Let’s Leave, They’re Only a Buck Fifty at Safeway

If you are fortunate enough one of these days to drive along the central coast of California between Santa Cruz and Monterey, you will pass by field upon field of tall, thick-stalked, prickly leaved, some say prehistoric-looking spiny plants supporting a fist-sized vegetable that is poetically known as the vegetable of passion, the food of nobility, the thistle of love — the California artichoke. Artichokes are one of the oldest foods known to humankind. They are said to be an aphrodisiac. They were first cultivated for food in the Mediterranean thousands of years ago. Early plantings were first made in North America by French settlers in Louisiana, and then brought to California by Italians in the late 1800s.

Castroville lies at midpoint along the central California coast between Santa Cruz and Monterey. This small town, population 6,700 or so, claims to be the “artichoke capital of the world.” In 1949, in Castroville, Marilyn Monroe was crowned the first official “California Artichoke Queen.” Settled by the Spanish, and planted by Italian immigrants, Castroville is now largely populated by Mexican-Americans and Mexican farm workers who cultivate and harvest nearly four million artichokes from the Monterey region every year.

A mile or so south of town, Pezzini’s 100-acre farm straddles the coastal highway. A nine-foot-high green plywood “artichoke” gives direction to Pezzini Farm’s roadside grocery stand — take exit 414A. It’s not remarkable. Just an old, gray clapboard barn. Yet, it’s entirely unique.

In the back, wooden crates four feet on a side and four feet deep overflow with artichokes. Out front where I poke around, artichokes are heaped into bins, sorted and priced by size — I’m sure there is some official agricultural formula by weight or girth or something like that. To me it looks like: xs, s, m, l, xl, xxl, xxxl.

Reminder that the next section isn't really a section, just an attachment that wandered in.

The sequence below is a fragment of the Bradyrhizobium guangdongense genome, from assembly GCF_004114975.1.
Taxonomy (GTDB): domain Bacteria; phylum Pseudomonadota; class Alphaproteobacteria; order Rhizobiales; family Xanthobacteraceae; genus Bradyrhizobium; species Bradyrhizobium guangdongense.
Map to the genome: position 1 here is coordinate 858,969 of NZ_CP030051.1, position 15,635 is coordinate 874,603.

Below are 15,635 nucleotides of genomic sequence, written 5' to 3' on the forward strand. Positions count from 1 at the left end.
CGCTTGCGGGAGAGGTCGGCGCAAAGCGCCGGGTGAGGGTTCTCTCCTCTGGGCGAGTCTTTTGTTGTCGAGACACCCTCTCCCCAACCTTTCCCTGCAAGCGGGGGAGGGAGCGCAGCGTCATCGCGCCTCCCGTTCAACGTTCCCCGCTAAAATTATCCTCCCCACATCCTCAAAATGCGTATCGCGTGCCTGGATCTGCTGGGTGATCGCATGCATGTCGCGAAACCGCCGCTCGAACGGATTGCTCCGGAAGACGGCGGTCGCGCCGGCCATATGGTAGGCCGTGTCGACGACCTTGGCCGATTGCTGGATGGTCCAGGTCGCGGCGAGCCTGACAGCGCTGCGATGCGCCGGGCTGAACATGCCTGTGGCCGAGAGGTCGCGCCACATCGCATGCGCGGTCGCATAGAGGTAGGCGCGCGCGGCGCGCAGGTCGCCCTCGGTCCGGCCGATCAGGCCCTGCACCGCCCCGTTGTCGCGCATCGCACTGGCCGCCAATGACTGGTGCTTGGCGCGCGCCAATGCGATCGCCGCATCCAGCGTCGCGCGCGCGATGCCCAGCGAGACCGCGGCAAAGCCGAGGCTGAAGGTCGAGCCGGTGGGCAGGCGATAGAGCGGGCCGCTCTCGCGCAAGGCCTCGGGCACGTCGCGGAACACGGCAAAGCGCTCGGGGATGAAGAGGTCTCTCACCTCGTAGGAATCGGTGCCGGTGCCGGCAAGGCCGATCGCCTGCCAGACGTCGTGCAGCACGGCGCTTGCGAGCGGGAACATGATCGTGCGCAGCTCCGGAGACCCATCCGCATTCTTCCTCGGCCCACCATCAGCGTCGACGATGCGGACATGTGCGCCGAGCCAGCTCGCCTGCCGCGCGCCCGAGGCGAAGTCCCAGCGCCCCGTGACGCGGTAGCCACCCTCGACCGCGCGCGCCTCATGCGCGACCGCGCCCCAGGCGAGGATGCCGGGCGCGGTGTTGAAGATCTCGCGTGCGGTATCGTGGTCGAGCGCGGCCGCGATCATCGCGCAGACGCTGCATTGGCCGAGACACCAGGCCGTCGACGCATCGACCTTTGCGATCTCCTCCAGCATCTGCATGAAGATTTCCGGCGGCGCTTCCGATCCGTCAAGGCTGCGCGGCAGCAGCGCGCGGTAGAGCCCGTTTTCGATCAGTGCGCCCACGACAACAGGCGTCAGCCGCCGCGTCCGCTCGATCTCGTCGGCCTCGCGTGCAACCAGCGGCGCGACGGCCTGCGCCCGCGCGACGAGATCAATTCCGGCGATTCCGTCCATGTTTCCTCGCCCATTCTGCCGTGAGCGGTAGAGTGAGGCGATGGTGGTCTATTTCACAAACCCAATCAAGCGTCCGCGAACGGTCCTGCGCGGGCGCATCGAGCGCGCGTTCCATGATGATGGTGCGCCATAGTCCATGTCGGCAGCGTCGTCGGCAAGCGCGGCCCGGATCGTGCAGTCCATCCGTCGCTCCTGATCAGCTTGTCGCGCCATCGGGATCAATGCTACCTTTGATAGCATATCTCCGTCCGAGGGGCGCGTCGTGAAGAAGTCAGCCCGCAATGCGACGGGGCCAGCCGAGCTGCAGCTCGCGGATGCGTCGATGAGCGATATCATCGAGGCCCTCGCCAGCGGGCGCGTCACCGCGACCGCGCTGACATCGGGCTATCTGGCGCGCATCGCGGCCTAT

If you can’t wait to get home, you can buy an xxl freshly steamed artichoke right there (or if you prefer, some deep-fried artichoke hearts), along with as much dipping sauce as you like — homemade lemon-dill or garlic-mayo, or both. It’s a whole meal. There are a couple of picnic tables just out front, too.

So, on one of my visits, as I was finishing up the last bite of my artichoke heart, a 60-something couple drove up to the front of the stand, parked, got out. The couple poked around the stand for a few minutes, the husband following in the footsteps of his wife.

She closely examined the bins of different sized and priced artichokes — starting with the “xs” priced at $0.79 each, and moving down the line to the “xxxl” at $1.99. Perhaps no more that five minutes into their visit, she paused, turned to her husband, and insisted, “Let’s leave, they’re only a buck fifty at Safeway.” They got back in their car and drove off.

That one sentence unleashed in me a whole stream-of-consciousness. Part of me felt sorry for the woman. Another part of me felt fearful. My stream of consciousness went something like this:

Lady, get a grip.

These are right out of the field.

There’s no way you’re going to find this at Safeway, even if an artichoke there is only a buck and a half.

In that one sentence, I felt jolted by the rude and very real reminder that an important and meaningful part of my world is endangered. I dearly love my community. More accurately, I dearly love the unique character of my community — local mom-and-pop entrepreneurs whose businesses are personal expressions of creativity and courage, and whose survival is almost entirely dependent on our support: on us, the members of the community. In that one sentence, “Let’s leave, they’re only a buck fifty at Safeway,” I was reminded that character survives only in direct proportion to the sum of our actions to safeguard it. Is our world so caught up in commoditization that we are blind to character?